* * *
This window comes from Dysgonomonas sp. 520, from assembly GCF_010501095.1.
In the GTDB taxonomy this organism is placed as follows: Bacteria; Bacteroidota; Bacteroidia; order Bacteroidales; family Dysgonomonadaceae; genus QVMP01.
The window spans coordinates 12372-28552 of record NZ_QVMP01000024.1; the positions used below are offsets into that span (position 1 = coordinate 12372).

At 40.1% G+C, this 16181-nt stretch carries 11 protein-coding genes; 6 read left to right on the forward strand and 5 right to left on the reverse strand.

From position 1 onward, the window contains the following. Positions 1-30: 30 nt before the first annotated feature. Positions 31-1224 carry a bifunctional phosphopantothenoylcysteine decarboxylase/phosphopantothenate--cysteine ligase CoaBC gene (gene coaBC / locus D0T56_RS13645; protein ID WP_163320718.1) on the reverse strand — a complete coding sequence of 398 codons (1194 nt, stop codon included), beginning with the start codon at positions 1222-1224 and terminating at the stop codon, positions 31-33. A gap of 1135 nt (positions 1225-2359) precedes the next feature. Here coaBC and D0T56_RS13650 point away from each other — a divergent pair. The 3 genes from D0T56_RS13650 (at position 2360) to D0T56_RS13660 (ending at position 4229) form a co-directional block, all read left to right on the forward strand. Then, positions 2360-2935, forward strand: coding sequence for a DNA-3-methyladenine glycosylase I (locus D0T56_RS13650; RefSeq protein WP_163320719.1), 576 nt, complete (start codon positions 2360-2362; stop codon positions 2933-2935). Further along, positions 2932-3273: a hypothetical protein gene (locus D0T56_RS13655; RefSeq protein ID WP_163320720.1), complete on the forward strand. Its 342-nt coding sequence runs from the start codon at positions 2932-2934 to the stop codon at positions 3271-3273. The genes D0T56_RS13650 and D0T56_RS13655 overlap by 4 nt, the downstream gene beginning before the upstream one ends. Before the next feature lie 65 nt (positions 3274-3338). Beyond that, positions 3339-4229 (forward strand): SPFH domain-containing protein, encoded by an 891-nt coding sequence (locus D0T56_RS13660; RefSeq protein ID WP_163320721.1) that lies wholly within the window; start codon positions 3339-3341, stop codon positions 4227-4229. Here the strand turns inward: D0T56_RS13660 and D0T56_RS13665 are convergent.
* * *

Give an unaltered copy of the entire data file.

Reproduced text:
This window comes from Dysgonomonas sp. 520, from assembly GCF_010501095.1.
In the GTDB taxonomy this organism is placed as follows: Bacteria; Bacteroidota; Bacteroidia; order Bacteroidales; family Dysgonomonadaceae; genus QVMP01.
The window spans coordinates 12372-28552 of record NZ_QVMP01000024.1; the positions used below are offsets into that span (position 1 = coordinate 12372).

At 40.1% G+C, this 16181-nt stretch carries 11 protein-coding genes; 6 read left to right on the forward strand and 5 right to left on the reverse strand.

From position 1 onward, the window contains the following. Positions 1-30: 30 nt before the first annotated feature. Positions 31-1224 carry a bifunctional phosphopantothenoylcysteine decarboxylase/phosphopantothenate--cysteine ligase CoaBC gene (gene coaBC / locus D0T56_RS13645; protein ID WP_163320718.1) on the reverse strand — a complete coding sequence of 398 codons (1194 nt, stop codon included), beginning with the start codon at positions 1222-1224 and terminating at the stop codon, positions 31-33. A gap of 1135 nt (positions 1225-2359) precedes the next feature. Here coaBC and D0T56_RS13650 point away from each other — a divergent pair. The 3 genes from D0T56_RS13650 (at position 2360) to D0T56_RS13660 (ending at position 4229) form a co-directional block, all read left to right on the forward strand. Then, positions 2360-2935, forward strand: coding sequence for a DNA-3-methyladenine glycosylase I (locus D0T56_RS13650; RefSeq protein WP_163320719.1), 576 nt, complete (start codon positions 2360-2362; stop codon positions 2933-2935). Further along, positions 2932-3273: a hypothetical protein gene (locus D0T56_RS13655; RefSeq protein ID WP_163320720.1), complete on the forward strand. Its 342-nt coding sequence runs from the start codon at positions 2932-2934 to the stop codon at positions 3271-3273. The genes D0T56_RS13650 and D0T56_RS13655 overlap by 4 nt, the downstream gene beginning before the upstream one ends. Before the next feature lie 65 nt (positions 3274-3338). Beyond that, positions 3339-4229 (forward strand): SPFH domain-containing protein, encoded by an 891-nt coding sequence (locus D0T56_RS13660; RefSeq protein ID WP_163320721.1) that lies wholly within the window; start codon positions 3339-3341, stop codon positions 4227-4229. Here the strand turns inward: D0T56_RS13660 and D0T56_RS13665 are convergent.